Goodman Shaffer: Hikes inspire celebration of state parks
Another new year (and an exciting new decade) is under way. For many of us, 2020 began with a hike at a Pennsylvania State Park.
The First Day Hike initiative has become a tradition in our region and around the nation, one that’s growing every year.
By the numbers: since 2012, all 50 states have cooperatively sponsored First Day Hikes. This year, 39 Pennsylvania parks hosted events, topping the 2019 total of more than 7,755 miles hiked by nearly 3,000 human participants (plus more than 130 dogs).
Local events have been supported by “Friends” chapters of the Pennsylvania Parks and Forest Foundation for Canoe Creek, Prince Gallitzin and Shawnee State Parks, among others, organized by the National Association of State Park Directors.
When the temperature falls and the snow flies, we tend to forget about these local and state treasures, but state parks are open year-round for our enjoyment, recreation and peace of mind. There’s no better example of that than park leadership welcoming the public to celebrate the new year with a walk through the woods.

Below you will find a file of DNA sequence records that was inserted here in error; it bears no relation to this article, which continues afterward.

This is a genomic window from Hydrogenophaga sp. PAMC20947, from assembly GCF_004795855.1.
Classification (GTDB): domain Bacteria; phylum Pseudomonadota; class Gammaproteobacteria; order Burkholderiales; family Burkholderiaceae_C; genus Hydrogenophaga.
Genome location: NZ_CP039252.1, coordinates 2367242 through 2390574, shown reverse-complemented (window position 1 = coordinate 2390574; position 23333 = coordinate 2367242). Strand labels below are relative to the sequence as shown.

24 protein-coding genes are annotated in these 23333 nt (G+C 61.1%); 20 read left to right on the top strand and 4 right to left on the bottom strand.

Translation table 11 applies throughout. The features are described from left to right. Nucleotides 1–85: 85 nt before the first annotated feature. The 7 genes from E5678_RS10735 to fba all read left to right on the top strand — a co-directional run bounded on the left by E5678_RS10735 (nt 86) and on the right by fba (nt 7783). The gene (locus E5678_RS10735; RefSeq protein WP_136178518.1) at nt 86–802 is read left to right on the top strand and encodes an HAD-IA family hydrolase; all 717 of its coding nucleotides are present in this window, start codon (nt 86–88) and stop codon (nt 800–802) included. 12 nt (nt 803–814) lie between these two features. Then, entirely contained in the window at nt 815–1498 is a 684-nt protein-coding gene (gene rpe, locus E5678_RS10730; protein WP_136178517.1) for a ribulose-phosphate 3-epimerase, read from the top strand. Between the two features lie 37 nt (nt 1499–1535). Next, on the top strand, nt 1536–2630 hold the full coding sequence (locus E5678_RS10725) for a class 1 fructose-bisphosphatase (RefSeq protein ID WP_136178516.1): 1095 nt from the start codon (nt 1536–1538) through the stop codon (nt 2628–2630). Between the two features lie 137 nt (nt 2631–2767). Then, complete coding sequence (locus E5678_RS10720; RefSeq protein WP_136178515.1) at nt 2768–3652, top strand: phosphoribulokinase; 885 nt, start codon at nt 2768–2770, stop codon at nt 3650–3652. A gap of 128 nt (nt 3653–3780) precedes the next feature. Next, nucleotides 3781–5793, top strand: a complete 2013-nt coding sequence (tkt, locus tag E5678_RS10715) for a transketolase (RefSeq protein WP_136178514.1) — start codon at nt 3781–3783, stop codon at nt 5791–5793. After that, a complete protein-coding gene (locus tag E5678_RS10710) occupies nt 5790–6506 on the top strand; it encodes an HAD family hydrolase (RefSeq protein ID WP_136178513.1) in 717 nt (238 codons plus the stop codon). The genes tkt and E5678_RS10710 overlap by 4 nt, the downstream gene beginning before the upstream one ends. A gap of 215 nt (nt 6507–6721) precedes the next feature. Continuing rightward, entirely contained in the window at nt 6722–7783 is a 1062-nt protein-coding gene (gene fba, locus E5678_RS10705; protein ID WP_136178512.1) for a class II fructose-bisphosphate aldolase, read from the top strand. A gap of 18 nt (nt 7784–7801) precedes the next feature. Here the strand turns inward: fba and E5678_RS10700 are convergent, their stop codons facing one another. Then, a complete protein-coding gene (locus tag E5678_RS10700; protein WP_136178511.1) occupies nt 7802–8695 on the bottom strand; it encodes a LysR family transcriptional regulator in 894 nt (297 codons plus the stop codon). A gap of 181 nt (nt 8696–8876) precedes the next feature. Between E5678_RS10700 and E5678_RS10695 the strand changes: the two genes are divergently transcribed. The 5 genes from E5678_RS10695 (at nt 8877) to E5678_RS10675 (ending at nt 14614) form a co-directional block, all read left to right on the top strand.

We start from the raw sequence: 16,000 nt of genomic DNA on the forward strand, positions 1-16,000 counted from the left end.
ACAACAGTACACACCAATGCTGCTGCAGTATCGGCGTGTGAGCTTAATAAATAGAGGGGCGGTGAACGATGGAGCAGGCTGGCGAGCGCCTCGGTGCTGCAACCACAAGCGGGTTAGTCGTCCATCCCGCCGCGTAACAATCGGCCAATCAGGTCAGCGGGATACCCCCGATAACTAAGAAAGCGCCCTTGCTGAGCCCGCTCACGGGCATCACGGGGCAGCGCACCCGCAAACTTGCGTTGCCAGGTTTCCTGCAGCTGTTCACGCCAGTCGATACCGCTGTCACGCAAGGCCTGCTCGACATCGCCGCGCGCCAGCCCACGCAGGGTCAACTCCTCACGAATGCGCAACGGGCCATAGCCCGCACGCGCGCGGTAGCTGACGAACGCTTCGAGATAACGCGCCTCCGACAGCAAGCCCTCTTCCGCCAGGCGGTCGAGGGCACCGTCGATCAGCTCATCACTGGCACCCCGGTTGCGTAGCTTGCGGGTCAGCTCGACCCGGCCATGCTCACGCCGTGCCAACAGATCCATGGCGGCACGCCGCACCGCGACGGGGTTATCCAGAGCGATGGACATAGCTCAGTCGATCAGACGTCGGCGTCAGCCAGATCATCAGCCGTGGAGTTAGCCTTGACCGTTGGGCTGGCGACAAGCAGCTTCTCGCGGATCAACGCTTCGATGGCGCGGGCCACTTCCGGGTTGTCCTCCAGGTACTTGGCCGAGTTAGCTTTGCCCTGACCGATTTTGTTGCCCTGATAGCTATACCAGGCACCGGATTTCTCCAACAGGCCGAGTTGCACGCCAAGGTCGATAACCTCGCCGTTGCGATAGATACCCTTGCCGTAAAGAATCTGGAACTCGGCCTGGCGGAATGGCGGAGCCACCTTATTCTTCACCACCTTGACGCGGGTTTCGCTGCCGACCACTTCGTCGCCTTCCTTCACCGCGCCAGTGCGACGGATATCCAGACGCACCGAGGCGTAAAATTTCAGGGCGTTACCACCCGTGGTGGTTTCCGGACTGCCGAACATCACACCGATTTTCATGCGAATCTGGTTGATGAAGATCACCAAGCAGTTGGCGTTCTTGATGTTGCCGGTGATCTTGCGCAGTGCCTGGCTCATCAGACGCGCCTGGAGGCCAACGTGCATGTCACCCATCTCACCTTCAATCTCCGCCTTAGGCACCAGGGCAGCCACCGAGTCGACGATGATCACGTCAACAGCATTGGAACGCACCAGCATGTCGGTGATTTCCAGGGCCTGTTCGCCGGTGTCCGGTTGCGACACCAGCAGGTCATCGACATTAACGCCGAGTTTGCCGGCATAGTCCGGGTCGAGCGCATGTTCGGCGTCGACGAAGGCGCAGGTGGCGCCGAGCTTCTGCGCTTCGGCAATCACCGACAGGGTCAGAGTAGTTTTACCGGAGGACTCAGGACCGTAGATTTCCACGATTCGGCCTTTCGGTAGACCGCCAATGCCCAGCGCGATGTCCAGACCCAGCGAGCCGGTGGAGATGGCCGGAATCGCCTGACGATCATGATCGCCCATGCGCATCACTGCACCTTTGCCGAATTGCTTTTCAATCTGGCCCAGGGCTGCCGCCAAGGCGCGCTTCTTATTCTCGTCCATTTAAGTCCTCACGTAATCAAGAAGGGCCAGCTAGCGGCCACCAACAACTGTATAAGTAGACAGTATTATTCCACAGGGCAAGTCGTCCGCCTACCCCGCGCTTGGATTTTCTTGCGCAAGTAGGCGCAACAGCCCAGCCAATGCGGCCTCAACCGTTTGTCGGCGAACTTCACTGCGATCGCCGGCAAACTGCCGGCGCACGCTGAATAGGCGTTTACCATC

At Shawnee State Park, a crackling campfire greeted the largest group to date to attend the First Day offering. Hikers of all ages were bundled up but in good spirits for the two-mile hike guided by new park manager, Jared Fencil, who had already led a smaller event earlier that morning at Blue Knob. They were rewarded with hot dogs and sauerkraut, s’mores and hot chocolate.
At Canoe Creek State Park, multiple hikes were offered, and included marked maps for those who wanted to go on their own schedule and at their own pace. An estimated 150-plus hikers participated during the Hollidaysburg events, including Jeff Claycomb and Cindy Kelly, who started their year doing a 9am hike at Prince Gallitzin with a couple dozen fellow outdoor lovers before hiking in Hollidaysburg.
“First Day Hikes are excellent events, very well put together,” said Claycomb, a Bedford resident. “As a bit of a challenge, we wanted to try to hit multiple events, and it helps that some parks publish self-guided maps which can be done any time of the day.”
Next year, they want to start 2021 by visiting three state parks for three different hikes.
“It’s a great way to do a hike that’s not too taxing on the body,” said Cindy Kelly of Altoona. “It always gets me motivated to get outside and walk more. The guided hikes are great because they always tell me something I didn’t know; there’s so much that goes on in these parks that most people aren’t aware of.”
Some believe that the way you spend New Year’s Day sets the tone for the year. For First Day Hikers, a year (and decade) of outdoor adventure awaits.
Kellie Goodman Shaffer can be reached at firstname.lastname@example.org. Her column appears on Tuesdays.